LETTERS of J. C. Philpot  (1849)

February 23, 1849
My dear friend, Thomas Godwin—It is a mercy amid all one's coldness, deadness, and hardness sometimes to feel a little revival, and to be blessed in speaking of the Lord's people. It encourages us to go on in spite of all opposition within and without. I think more of the value and blessedness of the preached gospel than I once did. It often stirs up prayer, shows where we have been wandering, revives the soul, points to Jesus and His precious blood, and encourages us to believe that where sin did and does abound, there grace does much more abound. And, I believe, where the preached gospel is little valued, it arises from deadness and carnality. It is, I believe, a great mercy when the heart of the preacher is enlarged and his mouth opened to set forth the truth as it is in Jesus, and the ear and heart of the people enlarged and opened to receive and feel it. It will detect many snares, make the soul cry at times, "Search me, O Lord, and try me," and give now and then a little strength to fight against besetting sins and temptations, as well as lead the poor soul at times to the fountain once opened for all sin and uncleanness. I once thought I really would get better before I died; more holy and pure, and strong and spiritual. But I find that these things are only at times and seasons, as the Lord is pleased to work in the soul to will and to do of His good pleasure; and that left to ourselves we are, and ever shall be, sinners of the deepest and blackest dye.

But religion and experience, and all that regards the work of grace in the soul will ever be a mystery; and we not only can know only just as much as we are divinely taught, but seem only then to know it when under the feelings and influences. I can recollect having seen and felt such and such things, and may, perhaps, be able to describe them; but how different this is from being under their power and influence. Then they seem to be really known, and only really then. . .

Yours very affectionately,
J. C. P.


March 8, 1849
My dear friend, Joseph Parry—You will be very sorry to hear that our poor friend M'Kenzie is dangerously ill. He broke a blood vessel on Saturday last, and brought up much blood, and had a return of the same on Monday. The doctor says it is from the lungs, which makes it all the more dangerous. He may not be immediately removed; but I would greatly fear the ultimate event, as such attacks generally terminate in consumption even when not quickly fatal. The Lord, however, mercifully blessed his soul, after the first attack, with His presence, and that, after all, is everything. Our time here in this world must at the very longest be short; and what is the longest or most prosperous life without the Lord's blessing? When we feel what vile sinners and dreadful backsliders we are, and have been, it almost makes us despair of a blessing. Indeed, we could not entertain the least hope of one were it not for free and sovereign grace—but this opens a door of hope for the vilest and worst. How valuable, how indispensable a blessing seems to be when sickness makes death stare us, as it were, in the face! How empty and worthless really are all human cares and anxieties, as well as all human hopes and pleasures, when viewed in the light of a vast and endless eternity!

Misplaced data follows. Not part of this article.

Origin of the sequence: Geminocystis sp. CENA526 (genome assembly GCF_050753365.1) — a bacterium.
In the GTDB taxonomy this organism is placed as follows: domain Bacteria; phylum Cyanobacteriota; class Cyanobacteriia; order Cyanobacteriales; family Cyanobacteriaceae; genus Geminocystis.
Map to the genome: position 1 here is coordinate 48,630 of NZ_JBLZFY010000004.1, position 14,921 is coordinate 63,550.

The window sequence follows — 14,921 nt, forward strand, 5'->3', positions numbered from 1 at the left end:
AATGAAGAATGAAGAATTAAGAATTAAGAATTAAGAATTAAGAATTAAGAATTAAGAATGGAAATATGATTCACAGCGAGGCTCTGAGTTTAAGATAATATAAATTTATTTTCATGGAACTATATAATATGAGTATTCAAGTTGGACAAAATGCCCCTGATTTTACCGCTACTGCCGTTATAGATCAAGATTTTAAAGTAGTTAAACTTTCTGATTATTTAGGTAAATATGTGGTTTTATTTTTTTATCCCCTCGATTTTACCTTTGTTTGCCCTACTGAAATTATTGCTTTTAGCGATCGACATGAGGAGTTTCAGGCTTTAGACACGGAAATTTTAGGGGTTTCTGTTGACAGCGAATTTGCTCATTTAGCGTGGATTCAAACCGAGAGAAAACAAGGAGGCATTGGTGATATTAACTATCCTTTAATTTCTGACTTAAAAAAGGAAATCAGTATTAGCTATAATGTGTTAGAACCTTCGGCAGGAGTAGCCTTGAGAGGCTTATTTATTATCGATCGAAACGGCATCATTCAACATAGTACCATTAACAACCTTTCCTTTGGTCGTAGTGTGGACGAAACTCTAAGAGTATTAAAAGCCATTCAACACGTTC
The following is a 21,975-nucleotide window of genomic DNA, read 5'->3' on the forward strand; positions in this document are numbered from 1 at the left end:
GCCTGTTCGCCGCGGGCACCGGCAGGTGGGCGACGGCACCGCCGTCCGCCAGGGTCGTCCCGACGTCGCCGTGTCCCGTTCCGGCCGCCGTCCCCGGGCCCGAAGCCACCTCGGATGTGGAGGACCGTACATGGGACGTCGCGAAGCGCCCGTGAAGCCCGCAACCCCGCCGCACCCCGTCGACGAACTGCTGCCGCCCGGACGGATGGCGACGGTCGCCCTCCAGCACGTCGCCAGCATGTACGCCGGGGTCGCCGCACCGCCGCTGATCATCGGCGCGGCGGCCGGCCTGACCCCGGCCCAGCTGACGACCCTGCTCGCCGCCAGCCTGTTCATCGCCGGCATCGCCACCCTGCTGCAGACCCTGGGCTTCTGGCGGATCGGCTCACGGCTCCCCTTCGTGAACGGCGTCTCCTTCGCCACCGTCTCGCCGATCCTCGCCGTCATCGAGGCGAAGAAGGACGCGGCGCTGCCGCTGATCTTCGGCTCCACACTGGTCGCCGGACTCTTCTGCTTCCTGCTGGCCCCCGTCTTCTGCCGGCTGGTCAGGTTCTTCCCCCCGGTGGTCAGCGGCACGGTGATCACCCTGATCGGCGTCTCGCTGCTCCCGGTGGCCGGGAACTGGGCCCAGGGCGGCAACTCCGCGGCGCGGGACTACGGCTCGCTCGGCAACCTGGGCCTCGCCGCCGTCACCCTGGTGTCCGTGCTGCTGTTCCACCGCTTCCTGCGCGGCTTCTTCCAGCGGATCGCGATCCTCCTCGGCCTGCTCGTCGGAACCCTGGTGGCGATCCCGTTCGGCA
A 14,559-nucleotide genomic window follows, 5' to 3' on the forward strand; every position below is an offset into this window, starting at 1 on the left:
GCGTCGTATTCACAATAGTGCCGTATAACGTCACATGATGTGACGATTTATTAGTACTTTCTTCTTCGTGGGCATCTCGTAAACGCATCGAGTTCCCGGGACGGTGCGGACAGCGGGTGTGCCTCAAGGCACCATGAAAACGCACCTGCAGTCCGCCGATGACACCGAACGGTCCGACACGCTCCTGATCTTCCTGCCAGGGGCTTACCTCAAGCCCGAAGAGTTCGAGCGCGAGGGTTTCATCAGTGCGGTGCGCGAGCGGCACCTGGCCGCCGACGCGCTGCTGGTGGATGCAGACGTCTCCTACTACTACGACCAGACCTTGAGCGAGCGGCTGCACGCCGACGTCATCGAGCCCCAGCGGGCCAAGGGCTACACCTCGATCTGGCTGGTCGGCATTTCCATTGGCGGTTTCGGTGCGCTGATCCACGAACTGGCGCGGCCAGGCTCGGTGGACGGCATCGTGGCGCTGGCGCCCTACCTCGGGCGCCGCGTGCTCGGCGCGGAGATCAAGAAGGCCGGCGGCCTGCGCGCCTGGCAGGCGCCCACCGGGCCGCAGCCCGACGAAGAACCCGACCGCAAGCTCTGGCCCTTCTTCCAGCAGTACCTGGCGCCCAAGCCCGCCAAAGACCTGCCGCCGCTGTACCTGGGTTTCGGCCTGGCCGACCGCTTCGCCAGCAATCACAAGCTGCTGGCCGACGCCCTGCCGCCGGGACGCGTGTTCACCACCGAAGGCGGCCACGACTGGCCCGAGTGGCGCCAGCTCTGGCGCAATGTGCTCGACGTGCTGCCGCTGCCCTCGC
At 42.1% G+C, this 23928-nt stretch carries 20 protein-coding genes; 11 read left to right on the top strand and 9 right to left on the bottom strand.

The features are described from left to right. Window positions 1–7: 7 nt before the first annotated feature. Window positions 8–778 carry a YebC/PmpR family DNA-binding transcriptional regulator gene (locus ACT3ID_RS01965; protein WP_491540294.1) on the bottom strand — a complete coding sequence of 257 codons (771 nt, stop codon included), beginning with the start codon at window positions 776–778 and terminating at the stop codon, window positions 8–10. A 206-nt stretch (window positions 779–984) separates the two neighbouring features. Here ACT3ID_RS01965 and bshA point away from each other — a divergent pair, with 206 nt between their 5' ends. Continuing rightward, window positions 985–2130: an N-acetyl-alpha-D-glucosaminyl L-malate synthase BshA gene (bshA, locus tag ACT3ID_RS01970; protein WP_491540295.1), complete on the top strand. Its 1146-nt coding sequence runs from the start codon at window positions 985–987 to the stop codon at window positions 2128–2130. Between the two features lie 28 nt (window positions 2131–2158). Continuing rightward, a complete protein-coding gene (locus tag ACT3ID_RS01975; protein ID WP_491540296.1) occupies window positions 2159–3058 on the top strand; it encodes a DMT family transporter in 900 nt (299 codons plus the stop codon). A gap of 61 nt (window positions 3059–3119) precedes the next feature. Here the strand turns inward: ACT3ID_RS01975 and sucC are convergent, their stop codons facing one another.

I have not been very well of late, having suffered from my old complaint, cold on the chest. I generally suffer from it every spring, especially when the winds are cold and searching. It much confines me to the house at present; but I still go on preaching as usual. I never have been attended better since I was settled here, and especially since the weather has been dry and fine. We have many country hearers, and short days, bad weather, and dirty roads are hindrances to their attendance.

I do not see any probability of my being able to be at Allington more than the first three Lord's-days in May. Poor M'Kenzie's illness will make a sad gap in the supplies. He was to be at Leicester in April, and to follow me at Eden Street chapel in August. What they will do at the latter place, I know not. I would not be surprised if they should wish me to stay another Lord's-day, and then it will be, perhaps, a question with me whether I ought not to stay in preference to coming down to Allington. When I dropped hint of coming to Allington on my way to Abingdon for August 12, I, of course, could not contemplate such an event as M'Kenzie's illness. Ministers have to consider not merely their own feelings and wishes, but the good of the churches.

Mr. Harrison has already applied for me to help them at Leicester, and I would like to do so, if I could see my way, or procure an acceptable supply here. I find it more difficult now to leave home than ever, there being a greater unwillingness among the people that I should go from home. Churches, like individuals, are selfish, and rarely consider or consult each other's profit and convenience.